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Ostraceous Psoriasis : Causes, Symptoms, Treatment, Diagnosis

What is Ostraceous Psoriasis?

Psoriasis is a skin condition in which the skin cells grow and multiply faster than they are shed by the body. This leads to excess cell build-up on the skin leading to plaques or lesions. This plaque build-up is also known as plaque psoriasis. The plaques can be of different colors on different parts of the body.

Ostraceous psoriasis is a rare subtype of plaque psoriasis.(1) In it, the plaques formed are thick and sometimes resemble oyster shells. It is linked with hyperkeratosis, in which the outer layer of the skin hardens. As the outer layer of the skin is made of keratin, if hyperkeratosis occurs the keratin in the outer layer grows unchecked and thickens.

Ostraceous Psoriasis : Causes, Symptoms, Treatment, Diagnosis

Ostraceous psoriasis is linked with psoriatic arthritis, which is inflammatory arthritis affecting 1 in 4 people with psoriasis.(1) If a person is suffering from both conditions, additional treatments may be needed.

Causes of Ostraceous Psoriasis

Just like any other psoriasis, ostraceous psoriasis is a result of the overreaction of the immune system increasing cell turnover. The excess skin cells build up on the surrounding surface of the skin leading to the formation of plaques and scales and also chronic inflammation.

The immune system can be triggered by a combination of genetic and environmental risk factors. The factors that trigger psoriasis include:

Symptoms of Ostraceous Psoriasis

The plaques present on the skin in ostraceous psoriasis are thick and hard.

According to a case report of 2015, these plaques were noted to be concave, surrounded by a ring of thick skin, and covered with scales that remain attached to plaques.(2)

The plaques present in this condition are present symmetrically on the torso, knees, scalp, elbows, and buttocks.

In plaque psoriasis, the nails are also affected making them pitted or discolored. They may also separate from the nail beds.

If a person develops psoriatic arthritis along, there may be stiffness and swelling in the joints and the symptoms may be worse in the morning.

How is Ostraceous Psoriasis Diagnosed?

Ostraceous psoriasis is diagnosed with the help of a physical examination. The symptoms and their duration are enquired about. Medical history is taken about any illness in the past or if recently experienced. Family history is also asked about.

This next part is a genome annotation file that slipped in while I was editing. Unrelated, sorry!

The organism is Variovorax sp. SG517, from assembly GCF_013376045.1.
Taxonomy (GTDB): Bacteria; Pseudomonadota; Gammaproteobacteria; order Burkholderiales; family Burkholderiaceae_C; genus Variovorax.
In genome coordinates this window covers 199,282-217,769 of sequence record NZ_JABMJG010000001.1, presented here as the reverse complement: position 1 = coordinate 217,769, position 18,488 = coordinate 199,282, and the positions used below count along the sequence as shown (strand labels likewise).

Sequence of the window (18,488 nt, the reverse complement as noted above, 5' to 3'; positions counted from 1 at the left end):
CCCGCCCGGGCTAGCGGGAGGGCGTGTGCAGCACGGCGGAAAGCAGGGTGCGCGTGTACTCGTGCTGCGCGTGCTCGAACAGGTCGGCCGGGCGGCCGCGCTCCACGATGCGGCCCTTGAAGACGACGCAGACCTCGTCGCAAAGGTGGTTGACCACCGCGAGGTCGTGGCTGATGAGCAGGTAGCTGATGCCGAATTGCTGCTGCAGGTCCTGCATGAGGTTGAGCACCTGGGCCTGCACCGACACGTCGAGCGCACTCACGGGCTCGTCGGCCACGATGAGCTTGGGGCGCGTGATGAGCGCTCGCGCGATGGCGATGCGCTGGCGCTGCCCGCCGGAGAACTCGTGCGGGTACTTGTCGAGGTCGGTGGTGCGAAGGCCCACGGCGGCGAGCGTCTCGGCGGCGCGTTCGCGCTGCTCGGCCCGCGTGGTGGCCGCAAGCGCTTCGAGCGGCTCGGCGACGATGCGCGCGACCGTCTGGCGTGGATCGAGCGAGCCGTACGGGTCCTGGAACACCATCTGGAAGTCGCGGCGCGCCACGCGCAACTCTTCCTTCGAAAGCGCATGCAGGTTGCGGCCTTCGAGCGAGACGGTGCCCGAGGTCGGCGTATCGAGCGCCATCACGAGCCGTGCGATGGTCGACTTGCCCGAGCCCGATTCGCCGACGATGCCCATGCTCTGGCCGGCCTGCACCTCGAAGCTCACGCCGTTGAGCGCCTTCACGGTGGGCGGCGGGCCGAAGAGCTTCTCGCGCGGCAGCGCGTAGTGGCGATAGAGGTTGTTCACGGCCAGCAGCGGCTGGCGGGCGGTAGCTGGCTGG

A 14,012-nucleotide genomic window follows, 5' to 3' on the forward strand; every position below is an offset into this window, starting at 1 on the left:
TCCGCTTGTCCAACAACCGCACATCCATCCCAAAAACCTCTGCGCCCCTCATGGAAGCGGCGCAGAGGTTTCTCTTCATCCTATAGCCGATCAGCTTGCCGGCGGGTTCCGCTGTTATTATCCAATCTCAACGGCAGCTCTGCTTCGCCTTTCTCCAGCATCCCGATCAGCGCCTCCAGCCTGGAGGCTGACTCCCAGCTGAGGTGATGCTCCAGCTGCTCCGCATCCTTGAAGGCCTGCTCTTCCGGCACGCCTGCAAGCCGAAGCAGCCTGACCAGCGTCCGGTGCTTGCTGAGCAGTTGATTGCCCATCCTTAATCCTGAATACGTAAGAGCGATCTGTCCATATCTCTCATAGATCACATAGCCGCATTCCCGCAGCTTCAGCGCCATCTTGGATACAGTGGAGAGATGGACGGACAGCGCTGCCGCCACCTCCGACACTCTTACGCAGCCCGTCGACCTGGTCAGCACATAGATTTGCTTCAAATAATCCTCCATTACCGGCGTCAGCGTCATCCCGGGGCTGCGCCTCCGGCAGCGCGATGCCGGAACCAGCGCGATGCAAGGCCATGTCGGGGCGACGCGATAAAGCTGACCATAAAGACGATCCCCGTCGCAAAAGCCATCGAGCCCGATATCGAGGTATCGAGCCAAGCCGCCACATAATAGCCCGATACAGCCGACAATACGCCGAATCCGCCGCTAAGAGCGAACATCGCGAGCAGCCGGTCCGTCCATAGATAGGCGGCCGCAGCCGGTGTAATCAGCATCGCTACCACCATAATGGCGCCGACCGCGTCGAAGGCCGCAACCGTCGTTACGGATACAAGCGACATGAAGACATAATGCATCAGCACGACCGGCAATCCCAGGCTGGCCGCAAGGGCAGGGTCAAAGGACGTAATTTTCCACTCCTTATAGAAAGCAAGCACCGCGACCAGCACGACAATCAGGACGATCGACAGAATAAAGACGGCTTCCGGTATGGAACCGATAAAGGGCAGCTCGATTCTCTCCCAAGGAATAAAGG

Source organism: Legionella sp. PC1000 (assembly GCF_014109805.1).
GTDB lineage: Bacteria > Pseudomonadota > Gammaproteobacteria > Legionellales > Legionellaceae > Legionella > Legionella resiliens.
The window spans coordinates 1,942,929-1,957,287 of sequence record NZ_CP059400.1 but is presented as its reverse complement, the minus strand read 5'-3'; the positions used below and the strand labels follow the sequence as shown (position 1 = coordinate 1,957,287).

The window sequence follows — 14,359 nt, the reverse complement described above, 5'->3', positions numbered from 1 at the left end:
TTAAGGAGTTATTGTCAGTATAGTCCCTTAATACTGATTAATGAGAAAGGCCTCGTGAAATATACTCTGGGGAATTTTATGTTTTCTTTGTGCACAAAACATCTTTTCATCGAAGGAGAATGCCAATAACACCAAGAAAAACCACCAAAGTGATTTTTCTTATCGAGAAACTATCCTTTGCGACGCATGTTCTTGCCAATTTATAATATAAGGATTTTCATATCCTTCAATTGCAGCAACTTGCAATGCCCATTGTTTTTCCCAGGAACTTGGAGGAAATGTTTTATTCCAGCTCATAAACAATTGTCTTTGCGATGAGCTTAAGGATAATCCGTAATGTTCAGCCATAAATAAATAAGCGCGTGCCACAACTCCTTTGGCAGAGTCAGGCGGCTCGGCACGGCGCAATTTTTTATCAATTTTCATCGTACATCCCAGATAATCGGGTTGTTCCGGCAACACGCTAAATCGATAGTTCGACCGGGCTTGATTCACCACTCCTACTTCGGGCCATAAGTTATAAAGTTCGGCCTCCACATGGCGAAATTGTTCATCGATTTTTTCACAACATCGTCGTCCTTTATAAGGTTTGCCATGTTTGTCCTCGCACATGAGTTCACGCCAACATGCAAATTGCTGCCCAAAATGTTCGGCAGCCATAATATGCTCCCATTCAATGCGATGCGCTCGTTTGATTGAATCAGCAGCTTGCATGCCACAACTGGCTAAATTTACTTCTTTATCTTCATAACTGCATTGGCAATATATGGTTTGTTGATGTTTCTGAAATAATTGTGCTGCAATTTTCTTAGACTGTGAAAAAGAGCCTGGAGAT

A biopsy may be performed to look for skin cells.

In the diagnostic process, the other skin conditions are ruled out. Sometimes psoriasis is mistaken for other inflammatory skin diseases, such as eczema. In ostraceous psoriasis the severity of plaque distinguishes it.

Treatment of Ostraceous Psoriasis

The focus of the treatment is to reduce the severity of skin lesions and prevent it from flaring and spreading.

The treatment is similar to most types of psoriasis. According to a study, effective treatment involves taking an immunosuppressant drug and topical product that might contain a steroid or an emollient.(1, 3)

A person with ostraceous psoriasis is also recommended:

  • Phototherapy
  • Oral medications
  • Biological drugs
  • Medicated creams and ointments and other topical products

According to the American Association of Dermatology Association, over-the-counter remedies such as coal tar and hydrocortisone can be helpful only in mild cases of ostraceous psoriasis.(4)

Additionally, certain strategies are recommended to ease symptoms and reduce the likelihood of psoriasis flares. These include:

Research shows balancing bacteria and microbes in the diet may play a role in psoriasis and it is, therefore, recommended by dermatologists for taking probiotic supplements.(5)

Ostraceous psoriasis is an autoimmune condition and self-care strategies can be helpful in reducing the symptom from flaring up. People with psoriasis also have an increased risk of cardiovascular disease therefore there is a need for yearly monitoring of cholesterol and electrocardiogram.

Team PainAssist
Team PainAssist
Written, Edited or Reviewed By: Team PainAssist, Pain Assist Inc. This article does not provide medical advice. See disclaimer
Last Modified On:September 23, 2022

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